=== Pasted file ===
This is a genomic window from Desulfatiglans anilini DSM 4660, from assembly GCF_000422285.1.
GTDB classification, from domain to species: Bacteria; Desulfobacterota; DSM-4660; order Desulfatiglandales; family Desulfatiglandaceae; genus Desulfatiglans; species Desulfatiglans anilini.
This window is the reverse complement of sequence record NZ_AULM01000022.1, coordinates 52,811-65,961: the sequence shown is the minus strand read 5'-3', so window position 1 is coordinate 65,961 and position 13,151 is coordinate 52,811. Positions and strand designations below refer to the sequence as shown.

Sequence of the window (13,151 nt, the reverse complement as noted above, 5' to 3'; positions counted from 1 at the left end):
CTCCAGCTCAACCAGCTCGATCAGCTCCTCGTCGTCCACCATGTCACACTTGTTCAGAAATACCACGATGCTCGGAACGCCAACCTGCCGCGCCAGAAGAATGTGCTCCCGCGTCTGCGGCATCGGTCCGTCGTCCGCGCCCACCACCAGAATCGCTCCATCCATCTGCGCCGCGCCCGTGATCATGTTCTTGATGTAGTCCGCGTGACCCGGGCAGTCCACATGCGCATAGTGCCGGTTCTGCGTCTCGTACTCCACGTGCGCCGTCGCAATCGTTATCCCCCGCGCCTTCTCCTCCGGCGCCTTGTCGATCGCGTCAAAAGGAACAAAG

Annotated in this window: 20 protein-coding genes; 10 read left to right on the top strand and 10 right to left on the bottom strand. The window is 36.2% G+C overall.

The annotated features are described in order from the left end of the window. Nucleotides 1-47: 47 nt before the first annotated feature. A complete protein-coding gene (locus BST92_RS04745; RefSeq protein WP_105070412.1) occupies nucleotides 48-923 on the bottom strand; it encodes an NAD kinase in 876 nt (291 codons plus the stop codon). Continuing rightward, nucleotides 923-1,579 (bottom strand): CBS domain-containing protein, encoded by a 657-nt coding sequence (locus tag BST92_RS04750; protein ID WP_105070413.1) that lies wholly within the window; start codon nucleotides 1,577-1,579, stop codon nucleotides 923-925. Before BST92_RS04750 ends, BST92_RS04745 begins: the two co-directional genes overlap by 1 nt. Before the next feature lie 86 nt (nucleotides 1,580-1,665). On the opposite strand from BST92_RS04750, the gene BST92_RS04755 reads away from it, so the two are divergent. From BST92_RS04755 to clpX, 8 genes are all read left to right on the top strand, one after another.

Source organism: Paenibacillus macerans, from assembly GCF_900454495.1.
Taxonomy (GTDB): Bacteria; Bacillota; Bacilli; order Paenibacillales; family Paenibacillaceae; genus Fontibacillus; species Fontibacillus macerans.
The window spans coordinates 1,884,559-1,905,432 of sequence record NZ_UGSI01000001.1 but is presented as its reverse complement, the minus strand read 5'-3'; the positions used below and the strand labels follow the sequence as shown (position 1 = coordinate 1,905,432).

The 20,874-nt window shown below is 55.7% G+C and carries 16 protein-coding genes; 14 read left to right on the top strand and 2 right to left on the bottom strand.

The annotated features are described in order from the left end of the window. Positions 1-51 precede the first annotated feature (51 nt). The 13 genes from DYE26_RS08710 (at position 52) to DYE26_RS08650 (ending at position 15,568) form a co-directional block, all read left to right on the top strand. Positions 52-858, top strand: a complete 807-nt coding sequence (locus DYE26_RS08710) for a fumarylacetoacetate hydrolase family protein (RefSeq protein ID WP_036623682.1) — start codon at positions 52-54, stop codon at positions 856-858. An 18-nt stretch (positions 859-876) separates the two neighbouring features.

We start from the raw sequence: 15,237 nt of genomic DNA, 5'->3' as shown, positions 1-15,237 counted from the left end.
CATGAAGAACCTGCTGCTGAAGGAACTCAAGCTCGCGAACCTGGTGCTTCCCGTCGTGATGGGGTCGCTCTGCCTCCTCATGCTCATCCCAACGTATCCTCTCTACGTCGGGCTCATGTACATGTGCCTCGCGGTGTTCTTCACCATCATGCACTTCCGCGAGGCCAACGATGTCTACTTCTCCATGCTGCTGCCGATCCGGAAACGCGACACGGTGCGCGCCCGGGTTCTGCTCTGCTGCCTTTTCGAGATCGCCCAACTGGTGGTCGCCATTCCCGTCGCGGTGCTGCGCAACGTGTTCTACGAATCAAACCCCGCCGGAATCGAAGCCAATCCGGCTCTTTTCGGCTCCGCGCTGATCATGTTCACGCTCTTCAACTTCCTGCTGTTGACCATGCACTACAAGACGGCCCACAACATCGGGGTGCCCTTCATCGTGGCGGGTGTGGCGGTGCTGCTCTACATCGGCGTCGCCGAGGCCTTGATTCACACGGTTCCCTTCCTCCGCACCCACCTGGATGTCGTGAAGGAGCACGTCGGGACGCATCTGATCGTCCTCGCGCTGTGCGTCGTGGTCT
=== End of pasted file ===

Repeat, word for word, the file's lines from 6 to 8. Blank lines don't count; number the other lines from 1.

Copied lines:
Annotated in this window: 20 protein-coding genes; 10 read left to right on the top strand and 10 right to left on the bottom strand. The window is 36.2% G+C overall.

The annotated features are described in order from the left end of the window. Nucleotides 1-47: 47 nt before the first annotated feature. A complete protein-coding gene (locus BST92_RS04745; RefSeq protein WP_105070412.1) occupies nucleotides 48-923 on the bottom strand; it encodes an NAD kinase in 876 nt (291 codons plus the stop codon). Continuing rightward, nucleotides 923-1,579 (bottom strand): CBS domain-containing protein, encoded by a 657-nt coding sequence (locus tag BST92_RS04750; protein ID WP_105070413.1) that lies wholly within the window; start codon nucleotides 1,577-1,579, stop codon nucleotides 923-925. Before BST92_RS04750 ends, BST92_RS04745 begins: the two co-directional genes overlap by 1 nt. Before the next feature lie 86 nt (nucleotides 1,580-1,665). On the opposite strand from BST92_RS04750, the gene BST92_RS04755 reads away from it, so the two are divergent. From BST92_RS04755 to clpX, 8 genes are all read left to right on the top strand, one after another.

Source organism: Paenibacillus macerans, from assembly GCF_900454495.1.